Actor and comedian Redd Foxx reached Hollywood stardom. But by his sixties, he was penniless. Even though he felt isolated when he lost his money, Eddie Murphy never abandoned him.
Redd was most famous for playing Fred G. Sanford on the show “Sanford and Son.” He even had a show named after him, “The Redd Foxx Comedy Hour.”
Redd married four times and never had children. Towards the end of his life, he had no one else in his life except for fellow comedian and actor Eddie Murphy.
In 1989, Redd owed the IRS $755,166.21 in back taxes. Following his failure to pay, they raised his three-bedroom home in Las Vegas, taking as much as possible to recoup the money.
Redd made $15,000 to $20,000 weekly performing at the Hacienda Hotel on the Vegas Strip during the property seizure.
But he believed that the IRS wanted the $500,000 he earned from the film “Harlem Nights.” He revealed that the IRS was angry about the money he earned for the movie.
He also claimed that the tax he paid was ridiculous. He said:
“No single individual in America pays $20,000-a-week in income tax. It’s Hitlerism. This is like a Third World country, coming in taking all of my salary.”
When the agency raided his home, they took his cars, furniture, and everything they could fit into their trucks. They tried to take his dog-house, but it was too big to carry.
They also tried to take his four dogs but did not. “They took my necklace and the ID bracelet off my wrist and the money out of my pocket,” he lamented.
IRS officials also broke into his late mother’s luggage trunks and threw her personal belongings on his garage floor. The raid was not the first time Redd got into trouble with the IRS.
He once earned $4 million in a year, but he spent it on a lavish lifestyle. His financial distress worsened when he had to pay a $300,000 divorce settlement to his third wife.
Actor Red Foxx and wife Yu Chi Chung attend CBS TV Taping of Jimmy Carter Inaugural Gala on January 19, 1977 at the Kennedy Center in Washington, D.C. | Source: Getty Images
He also had to pay a $25,000 lawsuit from a hotel employee who claimed that Redd shouted obscenities at her. He later had to file for bankruptcy.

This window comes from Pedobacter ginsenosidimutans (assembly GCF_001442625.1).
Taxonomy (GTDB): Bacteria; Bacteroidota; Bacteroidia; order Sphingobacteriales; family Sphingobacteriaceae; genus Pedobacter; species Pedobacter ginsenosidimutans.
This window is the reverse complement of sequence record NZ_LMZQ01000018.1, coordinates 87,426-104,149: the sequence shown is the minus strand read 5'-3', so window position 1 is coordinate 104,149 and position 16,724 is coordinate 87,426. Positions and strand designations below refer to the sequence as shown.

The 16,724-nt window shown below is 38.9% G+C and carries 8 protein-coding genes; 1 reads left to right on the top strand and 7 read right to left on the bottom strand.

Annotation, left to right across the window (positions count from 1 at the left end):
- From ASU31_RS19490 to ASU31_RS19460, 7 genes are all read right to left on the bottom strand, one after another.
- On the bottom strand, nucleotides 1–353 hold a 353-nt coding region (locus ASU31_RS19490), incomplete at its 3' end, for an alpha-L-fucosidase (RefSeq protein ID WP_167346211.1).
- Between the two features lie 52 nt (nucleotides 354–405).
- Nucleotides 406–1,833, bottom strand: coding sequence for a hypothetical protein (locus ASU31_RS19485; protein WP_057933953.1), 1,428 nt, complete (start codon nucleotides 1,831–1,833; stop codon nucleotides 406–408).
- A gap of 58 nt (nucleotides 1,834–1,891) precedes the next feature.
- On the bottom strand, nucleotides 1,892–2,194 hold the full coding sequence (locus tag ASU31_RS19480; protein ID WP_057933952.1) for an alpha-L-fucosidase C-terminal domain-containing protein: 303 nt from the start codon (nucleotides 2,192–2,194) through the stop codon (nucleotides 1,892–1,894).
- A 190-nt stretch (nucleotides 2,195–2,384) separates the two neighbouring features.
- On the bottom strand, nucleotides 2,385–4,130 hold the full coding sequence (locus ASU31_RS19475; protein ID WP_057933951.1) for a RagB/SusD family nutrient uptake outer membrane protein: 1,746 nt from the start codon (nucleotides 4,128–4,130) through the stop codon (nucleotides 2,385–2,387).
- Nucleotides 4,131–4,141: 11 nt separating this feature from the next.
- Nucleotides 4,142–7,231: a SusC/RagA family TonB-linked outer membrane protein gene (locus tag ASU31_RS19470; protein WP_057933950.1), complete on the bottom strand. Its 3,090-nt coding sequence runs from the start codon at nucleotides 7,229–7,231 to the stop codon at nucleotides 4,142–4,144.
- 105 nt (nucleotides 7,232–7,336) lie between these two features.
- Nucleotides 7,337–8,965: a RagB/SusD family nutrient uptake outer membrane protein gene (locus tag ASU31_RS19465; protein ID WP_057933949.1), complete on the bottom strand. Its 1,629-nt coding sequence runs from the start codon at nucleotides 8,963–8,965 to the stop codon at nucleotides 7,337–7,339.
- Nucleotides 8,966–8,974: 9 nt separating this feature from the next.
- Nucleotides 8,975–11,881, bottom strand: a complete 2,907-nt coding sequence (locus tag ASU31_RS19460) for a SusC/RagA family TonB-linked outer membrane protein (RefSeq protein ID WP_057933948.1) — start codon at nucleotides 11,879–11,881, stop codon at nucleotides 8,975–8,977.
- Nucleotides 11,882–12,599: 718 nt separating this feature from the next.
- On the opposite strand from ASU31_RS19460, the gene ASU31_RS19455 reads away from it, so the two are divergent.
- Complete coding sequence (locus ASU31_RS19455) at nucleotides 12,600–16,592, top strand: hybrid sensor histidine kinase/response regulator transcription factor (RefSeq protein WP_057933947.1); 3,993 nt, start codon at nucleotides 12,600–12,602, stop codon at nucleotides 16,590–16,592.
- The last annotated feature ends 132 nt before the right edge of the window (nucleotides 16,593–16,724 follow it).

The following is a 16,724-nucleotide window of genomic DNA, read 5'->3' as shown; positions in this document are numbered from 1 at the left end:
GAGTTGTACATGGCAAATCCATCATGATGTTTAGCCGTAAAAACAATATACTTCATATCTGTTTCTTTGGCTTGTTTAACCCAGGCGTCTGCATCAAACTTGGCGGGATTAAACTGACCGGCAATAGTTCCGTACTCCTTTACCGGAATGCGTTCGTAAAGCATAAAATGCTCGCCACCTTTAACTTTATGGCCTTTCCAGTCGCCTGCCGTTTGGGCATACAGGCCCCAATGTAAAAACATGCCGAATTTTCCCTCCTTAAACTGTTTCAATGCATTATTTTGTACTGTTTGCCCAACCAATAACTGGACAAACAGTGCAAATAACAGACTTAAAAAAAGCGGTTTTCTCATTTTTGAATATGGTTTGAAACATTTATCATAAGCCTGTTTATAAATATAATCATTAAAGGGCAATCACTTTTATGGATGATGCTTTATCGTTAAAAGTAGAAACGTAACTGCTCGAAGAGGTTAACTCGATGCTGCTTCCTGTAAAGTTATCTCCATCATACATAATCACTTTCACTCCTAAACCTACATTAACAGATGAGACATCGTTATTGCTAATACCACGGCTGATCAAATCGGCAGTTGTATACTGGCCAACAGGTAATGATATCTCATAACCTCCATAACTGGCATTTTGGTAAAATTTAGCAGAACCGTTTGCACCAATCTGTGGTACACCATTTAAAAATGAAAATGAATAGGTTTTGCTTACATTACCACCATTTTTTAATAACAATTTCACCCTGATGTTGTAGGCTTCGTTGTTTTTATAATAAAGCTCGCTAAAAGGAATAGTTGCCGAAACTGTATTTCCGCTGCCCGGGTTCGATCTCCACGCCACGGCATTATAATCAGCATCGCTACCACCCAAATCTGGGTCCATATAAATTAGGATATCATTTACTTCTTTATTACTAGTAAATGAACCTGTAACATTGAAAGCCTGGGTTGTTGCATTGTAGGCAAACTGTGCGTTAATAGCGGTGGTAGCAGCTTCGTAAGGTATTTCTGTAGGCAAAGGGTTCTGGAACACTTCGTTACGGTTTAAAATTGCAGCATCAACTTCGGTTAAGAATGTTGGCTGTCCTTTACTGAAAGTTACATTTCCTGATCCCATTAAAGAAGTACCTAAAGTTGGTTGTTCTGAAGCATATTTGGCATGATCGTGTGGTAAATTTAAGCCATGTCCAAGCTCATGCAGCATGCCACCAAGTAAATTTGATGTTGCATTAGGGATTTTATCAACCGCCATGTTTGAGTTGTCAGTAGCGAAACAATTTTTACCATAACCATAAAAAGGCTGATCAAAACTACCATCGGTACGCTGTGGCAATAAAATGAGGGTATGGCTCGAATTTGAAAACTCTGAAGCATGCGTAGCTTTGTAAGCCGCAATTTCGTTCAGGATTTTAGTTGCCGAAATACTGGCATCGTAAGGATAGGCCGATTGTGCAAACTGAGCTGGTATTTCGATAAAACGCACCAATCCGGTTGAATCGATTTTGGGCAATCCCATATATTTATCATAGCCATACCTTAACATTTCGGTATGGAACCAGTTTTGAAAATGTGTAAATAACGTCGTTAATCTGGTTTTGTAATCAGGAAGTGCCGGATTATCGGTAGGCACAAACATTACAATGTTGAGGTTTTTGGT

Redd was heartbroken when his friends in Hollywood didn’t come to help him. “I haven’t heard from anyone. That’s remarkable. I just can’t believe it. No one at all has called,” he said.
“I just look for a telegram to say: ‘Hey man, look, I’m sorry. Keep a chin up.’” But I haven’t received anything. I’ve been in the business for 50 years. I’ve helped a lot of people, started them off,” he added.
Redd added that he tried to contact fellow comedian and long-time friend Eddie Murphy, but he didn’t hear back. He said:
“Eddie is in a position to totally get me out of this. It wouldn’t hurt him any. I could sign up with him for five years of work, doing something until I pay him back.”
To his surprise, Redd received help from fans and neighbors. He explained that one of his neighbors from three blocks away came to his house with some provisions.
Even school children lent a helping hand and took monetary collections worth $200 for Redd. This touched his heart. He said, “the kids had given their lunch money. That’s amazing. I felt ashamed to take it to tell you the truth.”
A lady at the club he performed at who took collections from customers and fans watching his live show managed to scrape $10 together for Redd.
Redd appeared in the film “Harlem Nights,” which Eddie co-wrote and co-produced with Richard Pryor. Eddie mentioned that while they worked on the film, Redd bet him $1000 that he would be married within a year. Eddie added:
“We were close, and I did love Redd Foxx. Yeah, I did give him a shout-out [in Dolemite] and all that stuff.”
After hearing that Redd had lost everything to the IRS, he and his attorney, Mark Rissman, and accountant Louis Pittman reached out to the IRS.
The three of them worked out a payment plan to help Redd with his debt through auctions that helped Redd keep his house from being seized.
Eddie even created a sitcom, “The Royal Family,” and starred Redd as one of the main characters. This role came after five years of Redd not being on television.
Eddie also had good things to say about his co-producer, Richard, after working on “Harlem Nights” together. He said:
“He’s on top of the world, and he’s doing a hell of a job. He sure knows how to handle people with sensitivity. He’ll come over to your side and give private direction — he never embarrasses anyone.
In 1991, Redd tragically suffered a heart attack while rehearsing for the show “The Royal Family.” The sitcom’s spokesperson, Rachel McCallister, reported on the moments leading up to his death.Actors Rodney Dangerfield and Red Foxx sighted on July 21, 1982 at Dangerfield’s in New York City.
McCallister added, “they were rehearsing on the set and clowning around, and Redd was sort of breaking people up when he collapsed. They all thought he was joking around at first, and then they called the paramedics.”
Eddie reflected on Redd’s death, “I had to physically pay for his funeral, buy his headstone, and do all that stuff.” He added that Redd was not the first Hollywood star he had to bury.
“I buried so many people over the years. For some strange reason, a lot of people in show business, when they die, they don’t have their stuff in order. Buried a lot of famous people—if you only knew. If you only knew,” he said.